Column by Hal Walter
Wildlife – March 1997 – Colorado Central Magazine
If you’re going to feed the birds, you might as well do it in a big way.
There’s a flock of ravens here at my ranch that I’ve been spoiling all winter. It’s actually inadvertent. They come in the morning to pick at the tiny leaves that fall from the alfalfa hay I feed my burros. They drink from the stock tanks, peck at the salt block, squabble lightly amongst themselves and in general have a good old time.
It’s cheap entertainment. I used to keep chickens and once watched a banty hen chase down and kill a mouse. But wild birds are much more fun to watch, and you rarely get the urge to eat them.
Ravens can be ancient birds and I wonder sometimes if any of these heavy-beaked monsters were around to pick clean the carcasses of buffalo killed by Indians on this same location 150 years ago. Now these great black birds eat grapes that I put out on an old dilapidated picnic table behind the house. When disturbed they flap up into the old dead ponderosa that stands to the west.
Most peckerwoods would have made firewood of this tree skeleton long ago. But this tree was the leading reason we decided to park our lives here. I’d burn my furniture before I’d burn this gnarly icon. It stands as a perch for the ravens in the morning and the big owls at dusk. In the spring and summer, its hollow chambers are nurseries for little owls of a species I have yet to identify. I once buried a dead cat at the base of this tree and was never aware of the irony until now.
It’s been a strange year, according to birds.
The robins, the Californians of the avian world, never left, even when the arctic cold fronts moved in and the sun dipped behind the Sangres right in the middle of the afternoon. By late January the robins were amassing in big flocks in the grassy creekbeds and pastures — even at 9,000 feet. I don’t get it. If I could migrate that easily — that freely — I probably-would.
One sunny morning in late December, I walked outside and heard a strange, out-of-context noise. I looked up to see three black spots high in the sky. These UFOs were Canada geese. Honkers. Never seen them flying around here before.
The piñon jays came squawking back in late January. Later in the year they’ll team up with the magpies to make sure I never sleep in very late. And the magpies, Rocky Mountain pheasants, will be riding my burros around the pasture pecking parasites off the equines’ backs and leaving behind white doo-doo for me to brush off my animals.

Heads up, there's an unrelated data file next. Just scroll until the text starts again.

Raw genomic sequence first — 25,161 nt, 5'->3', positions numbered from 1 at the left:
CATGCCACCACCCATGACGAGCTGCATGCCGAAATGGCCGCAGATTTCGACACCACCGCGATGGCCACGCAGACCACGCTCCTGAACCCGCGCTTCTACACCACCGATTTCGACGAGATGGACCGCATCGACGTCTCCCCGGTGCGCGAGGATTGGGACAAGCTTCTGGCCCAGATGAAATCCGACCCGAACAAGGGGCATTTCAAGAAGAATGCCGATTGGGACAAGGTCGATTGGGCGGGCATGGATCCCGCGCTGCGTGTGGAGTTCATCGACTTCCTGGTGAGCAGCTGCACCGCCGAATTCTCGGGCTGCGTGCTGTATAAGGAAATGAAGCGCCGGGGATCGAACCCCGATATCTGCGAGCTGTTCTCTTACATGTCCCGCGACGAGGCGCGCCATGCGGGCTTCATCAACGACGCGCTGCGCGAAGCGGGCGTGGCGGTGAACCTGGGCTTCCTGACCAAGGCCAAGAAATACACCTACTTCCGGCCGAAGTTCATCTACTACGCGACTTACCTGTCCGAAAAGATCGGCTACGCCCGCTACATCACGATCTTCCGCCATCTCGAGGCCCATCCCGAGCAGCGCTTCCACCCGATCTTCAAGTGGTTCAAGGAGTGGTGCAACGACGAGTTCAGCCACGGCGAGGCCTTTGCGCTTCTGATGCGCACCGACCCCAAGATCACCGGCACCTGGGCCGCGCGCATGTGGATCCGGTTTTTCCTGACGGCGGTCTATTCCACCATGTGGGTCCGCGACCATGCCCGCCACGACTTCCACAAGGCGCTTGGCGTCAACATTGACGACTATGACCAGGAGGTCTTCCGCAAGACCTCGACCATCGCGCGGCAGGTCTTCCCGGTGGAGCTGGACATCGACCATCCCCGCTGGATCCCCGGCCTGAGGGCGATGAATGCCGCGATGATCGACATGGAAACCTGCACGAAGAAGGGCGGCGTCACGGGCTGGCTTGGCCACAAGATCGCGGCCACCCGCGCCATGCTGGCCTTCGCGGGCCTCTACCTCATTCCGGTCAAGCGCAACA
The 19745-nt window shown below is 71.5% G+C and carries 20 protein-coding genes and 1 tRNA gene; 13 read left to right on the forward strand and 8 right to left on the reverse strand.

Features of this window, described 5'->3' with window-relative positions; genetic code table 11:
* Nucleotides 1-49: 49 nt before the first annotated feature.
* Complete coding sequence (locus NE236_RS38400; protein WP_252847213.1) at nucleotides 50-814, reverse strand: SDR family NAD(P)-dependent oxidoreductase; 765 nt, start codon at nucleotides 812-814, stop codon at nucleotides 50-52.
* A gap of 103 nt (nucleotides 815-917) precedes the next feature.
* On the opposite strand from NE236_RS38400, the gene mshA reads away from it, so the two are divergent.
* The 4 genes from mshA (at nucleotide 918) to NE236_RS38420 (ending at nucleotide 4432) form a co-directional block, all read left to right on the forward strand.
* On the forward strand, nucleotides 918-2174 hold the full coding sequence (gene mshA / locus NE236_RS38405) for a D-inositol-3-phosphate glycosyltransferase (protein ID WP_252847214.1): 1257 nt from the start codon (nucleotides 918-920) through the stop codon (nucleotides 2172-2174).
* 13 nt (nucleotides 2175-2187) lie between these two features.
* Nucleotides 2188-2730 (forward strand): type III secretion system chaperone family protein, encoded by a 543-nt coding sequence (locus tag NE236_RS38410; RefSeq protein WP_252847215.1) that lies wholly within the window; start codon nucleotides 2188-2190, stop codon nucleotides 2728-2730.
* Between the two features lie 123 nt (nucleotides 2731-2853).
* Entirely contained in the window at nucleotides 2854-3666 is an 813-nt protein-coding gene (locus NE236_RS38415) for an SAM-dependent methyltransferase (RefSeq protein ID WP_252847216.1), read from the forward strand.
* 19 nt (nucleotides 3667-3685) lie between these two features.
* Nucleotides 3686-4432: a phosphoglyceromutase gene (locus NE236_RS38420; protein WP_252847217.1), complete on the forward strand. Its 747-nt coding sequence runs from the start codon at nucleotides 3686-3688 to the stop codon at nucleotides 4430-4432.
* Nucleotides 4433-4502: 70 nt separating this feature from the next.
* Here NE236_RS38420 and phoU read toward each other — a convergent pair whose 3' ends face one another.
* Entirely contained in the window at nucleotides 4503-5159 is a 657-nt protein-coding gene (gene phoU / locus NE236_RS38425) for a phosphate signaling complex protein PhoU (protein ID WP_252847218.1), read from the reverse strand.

Chickadees seem rather scarce this winter. But that could be due to my unsuccessful hunting last fall. Generally I hang the rib cage bones from some big-game critter in a tree near the house, and these little gray and black boogers party in the thing all winter long. It’s fun to watch them on a snowy day, running up and down the trunks of trees, hanging upside-down from branches, and pecking, always pecking.
Actually the new year in birddom generally starts sometime between late February and mid-March when the bluebirds return. Our state bird. We are immediately aware they’ve arrived because the lusty males spend their early spring days perched in our window sills attacking their own reflections in the glass. It’s a fight that’s difficult to lose, and usually these birds have paired off with their less-blue females by the time we’re getting ready for the biggest snowstorm of the winter, typically in mid-May.
Last year I finally got around to hanging up the bluebird house that my wife’s godfather built and gave to us. I put it in the crook of a ponderosa not too far off the back porch. My thought was that we could watch the birds raise their young from the comfort of our own kitchen table. Sure enough, within a few days a bluebird couple had set up house in this barnwood modular.
About then a big wind came through and took one of the doors off the outdoor closet on our back porch. Before I had a chance to fix the dang thing, the bluebirds had packed up their nest, moved it out of the birdhouse and across the yard. They set up shop on the shelf inside the defunct closet. Soon there was the cheep sound of baby birds coming from the closet. It allowed me to procrastinate on fixing the door until after the brood was raised.
In the meantime, as Western forest fires hazed the skies last summer, the juncos and finches decided suicide was the most viable option. They began slamming into our windows at the alarming rate of four or five a day. Dozens died. I’ve lived here for six years and never have I seen anything like this.